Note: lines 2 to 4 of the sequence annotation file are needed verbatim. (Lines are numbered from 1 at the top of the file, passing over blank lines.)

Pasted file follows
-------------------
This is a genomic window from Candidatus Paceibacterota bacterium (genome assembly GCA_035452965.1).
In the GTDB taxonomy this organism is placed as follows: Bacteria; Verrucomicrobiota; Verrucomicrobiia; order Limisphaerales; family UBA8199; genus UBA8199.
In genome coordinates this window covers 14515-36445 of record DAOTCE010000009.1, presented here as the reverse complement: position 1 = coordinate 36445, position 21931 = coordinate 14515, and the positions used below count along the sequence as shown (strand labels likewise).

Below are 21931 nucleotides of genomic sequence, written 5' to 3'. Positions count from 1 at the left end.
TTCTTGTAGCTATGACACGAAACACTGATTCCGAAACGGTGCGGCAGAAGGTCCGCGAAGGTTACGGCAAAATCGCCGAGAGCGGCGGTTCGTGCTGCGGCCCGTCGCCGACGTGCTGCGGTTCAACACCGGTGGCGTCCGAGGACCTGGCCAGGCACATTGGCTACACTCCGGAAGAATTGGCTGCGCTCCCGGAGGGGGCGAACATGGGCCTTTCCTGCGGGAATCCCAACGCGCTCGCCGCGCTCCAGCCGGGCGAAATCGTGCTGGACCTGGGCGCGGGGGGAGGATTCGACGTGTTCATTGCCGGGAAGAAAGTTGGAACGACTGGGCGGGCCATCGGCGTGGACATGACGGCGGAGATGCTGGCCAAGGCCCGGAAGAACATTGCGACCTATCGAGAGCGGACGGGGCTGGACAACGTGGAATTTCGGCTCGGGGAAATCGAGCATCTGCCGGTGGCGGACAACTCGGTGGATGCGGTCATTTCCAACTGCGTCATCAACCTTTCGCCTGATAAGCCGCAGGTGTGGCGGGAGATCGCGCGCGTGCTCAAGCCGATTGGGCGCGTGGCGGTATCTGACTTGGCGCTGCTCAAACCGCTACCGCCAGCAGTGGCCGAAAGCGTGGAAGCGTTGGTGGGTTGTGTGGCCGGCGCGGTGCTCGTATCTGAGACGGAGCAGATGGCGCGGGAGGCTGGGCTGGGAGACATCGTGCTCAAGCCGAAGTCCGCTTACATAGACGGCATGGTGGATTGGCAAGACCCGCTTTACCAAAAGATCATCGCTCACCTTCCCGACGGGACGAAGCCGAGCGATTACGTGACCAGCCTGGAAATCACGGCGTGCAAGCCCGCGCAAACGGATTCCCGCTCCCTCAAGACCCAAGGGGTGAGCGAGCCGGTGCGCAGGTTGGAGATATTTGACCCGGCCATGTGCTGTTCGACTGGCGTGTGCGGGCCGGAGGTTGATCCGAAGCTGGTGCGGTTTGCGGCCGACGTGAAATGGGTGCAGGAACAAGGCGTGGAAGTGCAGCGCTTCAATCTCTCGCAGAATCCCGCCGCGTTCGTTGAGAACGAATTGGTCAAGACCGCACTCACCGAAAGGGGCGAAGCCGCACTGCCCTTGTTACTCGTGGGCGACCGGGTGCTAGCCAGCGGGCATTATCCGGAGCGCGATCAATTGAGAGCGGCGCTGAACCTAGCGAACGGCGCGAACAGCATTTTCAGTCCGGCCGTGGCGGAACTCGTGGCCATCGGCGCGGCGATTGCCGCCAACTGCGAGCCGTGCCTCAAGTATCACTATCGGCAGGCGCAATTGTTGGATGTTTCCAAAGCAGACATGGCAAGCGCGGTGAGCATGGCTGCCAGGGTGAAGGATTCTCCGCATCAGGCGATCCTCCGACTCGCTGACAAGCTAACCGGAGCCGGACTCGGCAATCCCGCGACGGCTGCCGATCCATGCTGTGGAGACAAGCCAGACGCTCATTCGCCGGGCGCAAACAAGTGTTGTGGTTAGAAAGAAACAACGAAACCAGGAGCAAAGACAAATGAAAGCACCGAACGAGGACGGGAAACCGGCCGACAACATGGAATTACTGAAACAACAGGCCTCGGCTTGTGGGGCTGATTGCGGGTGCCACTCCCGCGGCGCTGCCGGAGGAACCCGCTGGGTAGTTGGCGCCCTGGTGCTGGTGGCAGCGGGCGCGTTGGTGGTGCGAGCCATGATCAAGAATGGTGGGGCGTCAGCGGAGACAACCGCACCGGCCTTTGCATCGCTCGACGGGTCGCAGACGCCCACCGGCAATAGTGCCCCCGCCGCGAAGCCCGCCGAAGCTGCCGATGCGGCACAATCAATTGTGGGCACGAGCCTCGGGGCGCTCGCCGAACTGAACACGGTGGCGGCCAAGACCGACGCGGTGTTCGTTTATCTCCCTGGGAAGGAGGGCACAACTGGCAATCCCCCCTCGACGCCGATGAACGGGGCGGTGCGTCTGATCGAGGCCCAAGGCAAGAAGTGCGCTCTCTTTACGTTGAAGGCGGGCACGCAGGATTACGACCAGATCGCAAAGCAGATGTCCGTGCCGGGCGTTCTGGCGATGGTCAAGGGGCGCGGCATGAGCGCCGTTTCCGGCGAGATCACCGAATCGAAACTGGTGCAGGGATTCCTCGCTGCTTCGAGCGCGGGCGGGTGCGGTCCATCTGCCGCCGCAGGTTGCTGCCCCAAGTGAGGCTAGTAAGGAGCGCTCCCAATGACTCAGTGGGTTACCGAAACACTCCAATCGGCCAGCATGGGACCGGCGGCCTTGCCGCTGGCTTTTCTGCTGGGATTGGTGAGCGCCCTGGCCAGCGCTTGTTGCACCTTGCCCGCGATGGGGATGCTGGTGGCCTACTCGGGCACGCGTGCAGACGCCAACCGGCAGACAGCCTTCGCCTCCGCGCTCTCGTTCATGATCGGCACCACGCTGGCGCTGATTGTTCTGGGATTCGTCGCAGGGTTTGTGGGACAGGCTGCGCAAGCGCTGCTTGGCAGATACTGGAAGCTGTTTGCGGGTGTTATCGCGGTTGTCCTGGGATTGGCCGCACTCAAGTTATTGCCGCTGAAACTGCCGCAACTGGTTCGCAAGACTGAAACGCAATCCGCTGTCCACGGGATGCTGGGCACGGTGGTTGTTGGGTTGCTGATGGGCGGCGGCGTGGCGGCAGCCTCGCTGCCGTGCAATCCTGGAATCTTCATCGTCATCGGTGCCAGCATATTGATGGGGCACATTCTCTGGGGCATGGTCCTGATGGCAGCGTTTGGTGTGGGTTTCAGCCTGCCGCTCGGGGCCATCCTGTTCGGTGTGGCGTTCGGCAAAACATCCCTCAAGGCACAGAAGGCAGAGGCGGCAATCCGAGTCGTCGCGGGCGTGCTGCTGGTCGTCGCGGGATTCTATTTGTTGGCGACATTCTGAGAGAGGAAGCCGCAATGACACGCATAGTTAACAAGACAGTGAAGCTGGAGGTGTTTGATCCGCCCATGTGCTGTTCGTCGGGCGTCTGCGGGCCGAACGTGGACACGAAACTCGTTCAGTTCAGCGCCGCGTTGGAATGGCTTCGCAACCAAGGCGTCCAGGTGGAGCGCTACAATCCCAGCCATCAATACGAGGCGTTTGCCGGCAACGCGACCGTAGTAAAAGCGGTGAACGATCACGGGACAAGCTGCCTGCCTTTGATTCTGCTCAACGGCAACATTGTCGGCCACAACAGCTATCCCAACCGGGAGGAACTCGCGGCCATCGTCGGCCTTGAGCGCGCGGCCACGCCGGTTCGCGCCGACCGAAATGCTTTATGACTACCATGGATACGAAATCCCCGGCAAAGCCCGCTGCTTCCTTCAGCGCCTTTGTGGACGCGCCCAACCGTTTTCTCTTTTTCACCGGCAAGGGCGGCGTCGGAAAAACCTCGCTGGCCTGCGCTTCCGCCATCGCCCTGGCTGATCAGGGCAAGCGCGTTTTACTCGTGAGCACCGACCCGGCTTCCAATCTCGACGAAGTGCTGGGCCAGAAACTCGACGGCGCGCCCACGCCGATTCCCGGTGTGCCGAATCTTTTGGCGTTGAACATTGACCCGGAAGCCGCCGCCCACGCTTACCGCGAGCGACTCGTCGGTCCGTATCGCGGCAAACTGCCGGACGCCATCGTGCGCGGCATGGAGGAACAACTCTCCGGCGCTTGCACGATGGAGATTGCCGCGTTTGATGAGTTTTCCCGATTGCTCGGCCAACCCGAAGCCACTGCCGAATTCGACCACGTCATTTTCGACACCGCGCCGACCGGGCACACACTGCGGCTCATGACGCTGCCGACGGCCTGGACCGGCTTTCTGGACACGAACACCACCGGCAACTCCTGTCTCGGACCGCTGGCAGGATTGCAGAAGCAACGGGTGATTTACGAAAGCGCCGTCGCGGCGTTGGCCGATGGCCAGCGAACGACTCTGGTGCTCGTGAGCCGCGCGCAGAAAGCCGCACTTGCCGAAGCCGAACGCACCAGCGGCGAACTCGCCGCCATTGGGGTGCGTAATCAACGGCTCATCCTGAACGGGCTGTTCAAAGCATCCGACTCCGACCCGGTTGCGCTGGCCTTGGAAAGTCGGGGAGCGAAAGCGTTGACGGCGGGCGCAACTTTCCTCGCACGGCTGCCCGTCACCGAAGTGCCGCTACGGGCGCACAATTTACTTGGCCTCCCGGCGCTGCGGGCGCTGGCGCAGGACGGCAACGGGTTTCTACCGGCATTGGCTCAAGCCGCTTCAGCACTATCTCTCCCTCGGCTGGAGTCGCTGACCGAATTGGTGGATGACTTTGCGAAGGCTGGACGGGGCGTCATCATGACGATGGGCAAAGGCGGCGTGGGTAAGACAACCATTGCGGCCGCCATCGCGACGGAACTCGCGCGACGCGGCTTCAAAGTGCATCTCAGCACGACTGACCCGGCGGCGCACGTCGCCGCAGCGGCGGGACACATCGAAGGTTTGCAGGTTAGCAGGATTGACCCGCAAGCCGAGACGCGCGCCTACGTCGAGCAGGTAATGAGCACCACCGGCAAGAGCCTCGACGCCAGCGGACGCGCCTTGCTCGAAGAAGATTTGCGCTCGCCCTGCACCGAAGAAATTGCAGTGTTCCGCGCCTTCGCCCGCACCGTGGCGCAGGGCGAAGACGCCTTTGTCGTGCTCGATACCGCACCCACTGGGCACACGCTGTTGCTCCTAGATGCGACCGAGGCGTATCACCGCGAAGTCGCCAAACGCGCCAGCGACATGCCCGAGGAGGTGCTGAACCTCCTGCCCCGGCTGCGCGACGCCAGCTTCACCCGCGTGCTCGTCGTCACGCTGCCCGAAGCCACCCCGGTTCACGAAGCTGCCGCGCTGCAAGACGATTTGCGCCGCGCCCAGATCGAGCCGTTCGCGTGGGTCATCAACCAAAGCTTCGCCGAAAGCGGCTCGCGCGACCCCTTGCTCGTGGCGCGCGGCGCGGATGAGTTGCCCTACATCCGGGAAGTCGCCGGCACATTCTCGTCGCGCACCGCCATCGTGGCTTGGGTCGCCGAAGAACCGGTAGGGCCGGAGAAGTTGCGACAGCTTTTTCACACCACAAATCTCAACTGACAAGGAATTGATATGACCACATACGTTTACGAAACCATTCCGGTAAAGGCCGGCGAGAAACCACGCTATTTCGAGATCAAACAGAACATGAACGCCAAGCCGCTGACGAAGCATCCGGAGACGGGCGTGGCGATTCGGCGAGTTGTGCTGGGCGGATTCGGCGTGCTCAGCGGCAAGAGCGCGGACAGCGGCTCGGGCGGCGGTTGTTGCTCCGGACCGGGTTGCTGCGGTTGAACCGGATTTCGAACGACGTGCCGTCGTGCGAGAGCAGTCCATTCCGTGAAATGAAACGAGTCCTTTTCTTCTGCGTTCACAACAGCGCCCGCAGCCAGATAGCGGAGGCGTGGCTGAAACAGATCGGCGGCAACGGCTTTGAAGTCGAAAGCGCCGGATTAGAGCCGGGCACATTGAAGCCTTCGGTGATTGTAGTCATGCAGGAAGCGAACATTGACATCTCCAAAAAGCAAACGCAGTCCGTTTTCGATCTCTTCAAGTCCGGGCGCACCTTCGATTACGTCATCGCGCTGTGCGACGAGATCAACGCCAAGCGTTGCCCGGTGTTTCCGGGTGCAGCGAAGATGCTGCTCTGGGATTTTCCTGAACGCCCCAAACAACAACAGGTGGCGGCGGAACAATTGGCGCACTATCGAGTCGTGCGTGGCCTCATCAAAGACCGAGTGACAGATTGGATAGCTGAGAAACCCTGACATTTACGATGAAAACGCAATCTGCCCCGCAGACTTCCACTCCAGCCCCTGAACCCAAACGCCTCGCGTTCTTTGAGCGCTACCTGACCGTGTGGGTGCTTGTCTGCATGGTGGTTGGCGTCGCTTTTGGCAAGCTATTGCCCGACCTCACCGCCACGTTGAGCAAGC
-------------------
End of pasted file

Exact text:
In the GTDB taxonomy this organism is placed as follows: Bacteria; Verrucomicrobiota; Verrucomicrobiia; order Limisphaerales; family UBA8199; genus UBA8199.
In genome coordinates this window covers 14515-36445 of record DAOTCE010000009.1, presented here as the reverse complement: position 1 = coordinate 36445, position 21931 = coordinate 14515, and the positions used below count along the sequence as shown (strand labels likewise).

Below are 21931 nucleotides of genomic sequence, written 5' to 3'. Positions count from 1 at the left end.